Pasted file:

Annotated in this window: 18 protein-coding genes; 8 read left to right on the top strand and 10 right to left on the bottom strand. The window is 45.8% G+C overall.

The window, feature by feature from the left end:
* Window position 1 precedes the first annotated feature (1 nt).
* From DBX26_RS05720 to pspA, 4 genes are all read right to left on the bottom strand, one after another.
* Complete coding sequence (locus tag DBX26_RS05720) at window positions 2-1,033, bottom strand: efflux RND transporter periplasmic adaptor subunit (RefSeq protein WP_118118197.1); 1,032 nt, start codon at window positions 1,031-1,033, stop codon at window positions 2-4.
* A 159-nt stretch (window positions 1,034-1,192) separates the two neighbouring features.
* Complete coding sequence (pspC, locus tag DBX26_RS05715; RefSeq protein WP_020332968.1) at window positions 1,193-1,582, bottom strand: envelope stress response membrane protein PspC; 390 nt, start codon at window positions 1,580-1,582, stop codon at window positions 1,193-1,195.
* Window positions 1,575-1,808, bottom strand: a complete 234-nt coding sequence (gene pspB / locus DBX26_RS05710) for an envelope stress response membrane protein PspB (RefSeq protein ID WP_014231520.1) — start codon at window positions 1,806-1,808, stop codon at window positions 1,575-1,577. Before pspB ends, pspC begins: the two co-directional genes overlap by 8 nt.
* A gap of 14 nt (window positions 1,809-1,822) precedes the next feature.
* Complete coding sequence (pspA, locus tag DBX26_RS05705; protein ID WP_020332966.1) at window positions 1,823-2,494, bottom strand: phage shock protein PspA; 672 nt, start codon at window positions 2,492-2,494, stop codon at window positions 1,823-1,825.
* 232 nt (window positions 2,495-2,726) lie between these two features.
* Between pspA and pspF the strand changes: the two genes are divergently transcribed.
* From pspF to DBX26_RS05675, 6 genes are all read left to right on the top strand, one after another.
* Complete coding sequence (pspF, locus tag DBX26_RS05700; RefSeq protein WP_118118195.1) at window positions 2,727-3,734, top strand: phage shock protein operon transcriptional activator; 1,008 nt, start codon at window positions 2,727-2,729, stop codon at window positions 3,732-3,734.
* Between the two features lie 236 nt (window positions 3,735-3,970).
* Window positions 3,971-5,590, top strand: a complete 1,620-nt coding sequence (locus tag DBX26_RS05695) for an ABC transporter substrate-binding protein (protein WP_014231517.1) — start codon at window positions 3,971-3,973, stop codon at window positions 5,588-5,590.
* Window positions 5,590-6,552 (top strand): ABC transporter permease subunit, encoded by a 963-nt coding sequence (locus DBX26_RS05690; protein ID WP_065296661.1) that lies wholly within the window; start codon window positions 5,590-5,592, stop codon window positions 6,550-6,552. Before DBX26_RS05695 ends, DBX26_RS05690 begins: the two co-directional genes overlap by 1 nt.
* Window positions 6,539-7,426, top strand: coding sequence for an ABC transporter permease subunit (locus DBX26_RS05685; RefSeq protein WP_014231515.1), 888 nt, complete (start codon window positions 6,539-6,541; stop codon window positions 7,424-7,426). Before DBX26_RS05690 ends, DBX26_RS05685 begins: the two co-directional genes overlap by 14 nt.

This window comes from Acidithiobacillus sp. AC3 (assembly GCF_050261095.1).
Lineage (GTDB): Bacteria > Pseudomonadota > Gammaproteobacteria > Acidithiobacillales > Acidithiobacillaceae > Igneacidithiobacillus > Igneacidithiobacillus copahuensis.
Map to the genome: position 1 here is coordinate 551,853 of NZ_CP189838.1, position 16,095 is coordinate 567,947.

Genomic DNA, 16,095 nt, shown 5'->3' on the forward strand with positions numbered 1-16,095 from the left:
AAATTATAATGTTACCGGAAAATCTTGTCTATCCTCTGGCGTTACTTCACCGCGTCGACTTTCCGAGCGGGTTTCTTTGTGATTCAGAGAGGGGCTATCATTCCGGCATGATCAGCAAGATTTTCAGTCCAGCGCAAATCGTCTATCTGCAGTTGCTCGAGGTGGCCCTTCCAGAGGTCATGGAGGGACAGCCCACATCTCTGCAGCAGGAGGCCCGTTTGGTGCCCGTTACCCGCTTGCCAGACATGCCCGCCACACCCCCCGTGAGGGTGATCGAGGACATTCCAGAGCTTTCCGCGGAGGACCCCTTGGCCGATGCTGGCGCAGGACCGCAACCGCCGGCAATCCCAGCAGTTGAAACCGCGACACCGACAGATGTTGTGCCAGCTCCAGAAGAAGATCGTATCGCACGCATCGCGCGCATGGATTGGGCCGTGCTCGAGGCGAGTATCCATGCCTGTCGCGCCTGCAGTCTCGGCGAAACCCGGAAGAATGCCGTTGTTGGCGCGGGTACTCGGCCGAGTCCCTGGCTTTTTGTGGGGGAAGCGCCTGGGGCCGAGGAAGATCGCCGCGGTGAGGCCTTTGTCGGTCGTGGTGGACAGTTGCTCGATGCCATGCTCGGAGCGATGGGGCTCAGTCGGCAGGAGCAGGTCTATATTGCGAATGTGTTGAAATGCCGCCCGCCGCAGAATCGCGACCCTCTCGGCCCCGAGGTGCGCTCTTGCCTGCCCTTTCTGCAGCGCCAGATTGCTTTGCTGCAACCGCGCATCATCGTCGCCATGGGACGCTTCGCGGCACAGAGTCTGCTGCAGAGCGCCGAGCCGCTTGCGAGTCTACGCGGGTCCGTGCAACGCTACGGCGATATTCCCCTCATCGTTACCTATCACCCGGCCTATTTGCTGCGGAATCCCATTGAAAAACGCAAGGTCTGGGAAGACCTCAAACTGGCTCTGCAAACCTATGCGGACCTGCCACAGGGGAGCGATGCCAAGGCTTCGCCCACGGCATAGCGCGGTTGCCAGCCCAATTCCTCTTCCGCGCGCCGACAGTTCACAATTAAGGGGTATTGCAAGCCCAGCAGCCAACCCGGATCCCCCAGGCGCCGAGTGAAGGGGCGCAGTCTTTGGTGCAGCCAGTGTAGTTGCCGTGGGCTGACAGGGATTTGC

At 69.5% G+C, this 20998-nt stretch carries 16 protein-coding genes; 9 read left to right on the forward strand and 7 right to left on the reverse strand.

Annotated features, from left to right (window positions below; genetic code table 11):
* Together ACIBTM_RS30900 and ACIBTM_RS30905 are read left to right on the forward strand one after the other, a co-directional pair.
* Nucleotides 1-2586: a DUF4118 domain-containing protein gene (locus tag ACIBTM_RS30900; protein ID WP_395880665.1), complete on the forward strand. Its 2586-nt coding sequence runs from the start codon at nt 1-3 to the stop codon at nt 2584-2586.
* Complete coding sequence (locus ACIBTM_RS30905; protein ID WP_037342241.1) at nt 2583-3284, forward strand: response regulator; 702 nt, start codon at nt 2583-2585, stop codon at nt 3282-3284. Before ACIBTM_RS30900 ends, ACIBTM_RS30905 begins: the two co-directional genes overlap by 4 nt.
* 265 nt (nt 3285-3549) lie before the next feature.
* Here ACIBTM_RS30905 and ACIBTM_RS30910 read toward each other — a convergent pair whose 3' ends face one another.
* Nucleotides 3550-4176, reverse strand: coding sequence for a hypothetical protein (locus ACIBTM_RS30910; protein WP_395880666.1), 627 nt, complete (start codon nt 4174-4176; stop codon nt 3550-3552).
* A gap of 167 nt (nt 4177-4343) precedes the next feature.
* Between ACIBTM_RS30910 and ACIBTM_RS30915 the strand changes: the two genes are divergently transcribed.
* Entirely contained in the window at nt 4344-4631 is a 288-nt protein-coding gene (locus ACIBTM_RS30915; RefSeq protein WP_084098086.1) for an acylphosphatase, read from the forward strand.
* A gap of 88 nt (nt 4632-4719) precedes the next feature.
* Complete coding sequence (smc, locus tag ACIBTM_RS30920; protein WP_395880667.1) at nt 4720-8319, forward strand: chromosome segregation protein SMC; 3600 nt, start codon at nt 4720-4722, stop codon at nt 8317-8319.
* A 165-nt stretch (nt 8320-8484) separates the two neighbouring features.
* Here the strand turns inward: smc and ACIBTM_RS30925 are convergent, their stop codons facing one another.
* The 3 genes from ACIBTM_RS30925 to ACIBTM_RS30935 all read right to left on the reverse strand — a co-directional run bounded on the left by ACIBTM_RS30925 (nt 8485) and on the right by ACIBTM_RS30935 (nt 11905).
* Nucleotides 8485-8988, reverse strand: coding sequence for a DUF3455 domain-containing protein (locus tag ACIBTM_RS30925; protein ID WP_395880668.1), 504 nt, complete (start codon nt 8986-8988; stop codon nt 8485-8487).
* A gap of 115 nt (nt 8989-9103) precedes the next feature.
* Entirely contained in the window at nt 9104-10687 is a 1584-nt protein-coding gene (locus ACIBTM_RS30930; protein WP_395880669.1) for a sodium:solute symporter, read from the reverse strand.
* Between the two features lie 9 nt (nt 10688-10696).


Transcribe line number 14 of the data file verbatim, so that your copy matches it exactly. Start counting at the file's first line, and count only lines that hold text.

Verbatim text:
* Complete coding sequence (pspF, locus tag DBX26_RS05700; RefSeq protein WP_118118195.1) at window positions 2,727-3,734, top strand: phage shock protein operon transcriptional activator; 1,008 nt, start codon at window positions 2,727-2,729, stop codon at window positions 3,732-3,734.